Although she may have disappointed her parents by not going into the family trade of toilet de-clogging, this Paris-born daughter of a plumber went on to change history in 1910 as the first woman to receive a pilot’s license. Under the tutelage of aviation expert Charles Voisin, the feisty actress-turned-aviatrix took to the sky numerous times and, despite her decidedly plebian lineage, earned herself the title of baroness in the process.
De Laroche, also an accomplished balloonist and engineer, cheated death on more than one occasion. In 1910, de Laroche’s aircraft crashed at an air show in Reims, France, and she suffered injuries so severe that she was grounded for two years. In 1912, she was once again injured in a car crash that claimed the life of her mentor, Voisin. After serving as a military chauffeur during World War I, de Laroche was reunited with her true love: aviation.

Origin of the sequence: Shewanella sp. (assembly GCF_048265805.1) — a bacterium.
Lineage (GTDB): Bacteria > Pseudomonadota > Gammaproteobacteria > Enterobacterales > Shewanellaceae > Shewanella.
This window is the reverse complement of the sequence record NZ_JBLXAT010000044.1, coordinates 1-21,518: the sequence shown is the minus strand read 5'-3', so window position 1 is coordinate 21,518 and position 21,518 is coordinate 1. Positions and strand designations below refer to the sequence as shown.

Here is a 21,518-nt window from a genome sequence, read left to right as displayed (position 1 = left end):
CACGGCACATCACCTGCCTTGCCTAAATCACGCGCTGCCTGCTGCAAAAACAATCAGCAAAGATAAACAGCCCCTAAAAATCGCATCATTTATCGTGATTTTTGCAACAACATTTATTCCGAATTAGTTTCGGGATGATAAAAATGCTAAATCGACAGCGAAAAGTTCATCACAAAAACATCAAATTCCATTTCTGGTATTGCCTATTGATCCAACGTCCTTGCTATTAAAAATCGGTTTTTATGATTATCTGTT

In 1919, while attempting to become the first professional female test pilot, de Laroche’s experimental aircraft crashed during approach at an airfield in the seaside village of Le Crotoy. De Laroche, 36, and her co-pilot were both killed on impact. There is a statue erected in her honor at Paris’s Le Bourget Airport, and Women of Aviation Worldwide Week falls on the date, March 8, that de Laroche earned her wings.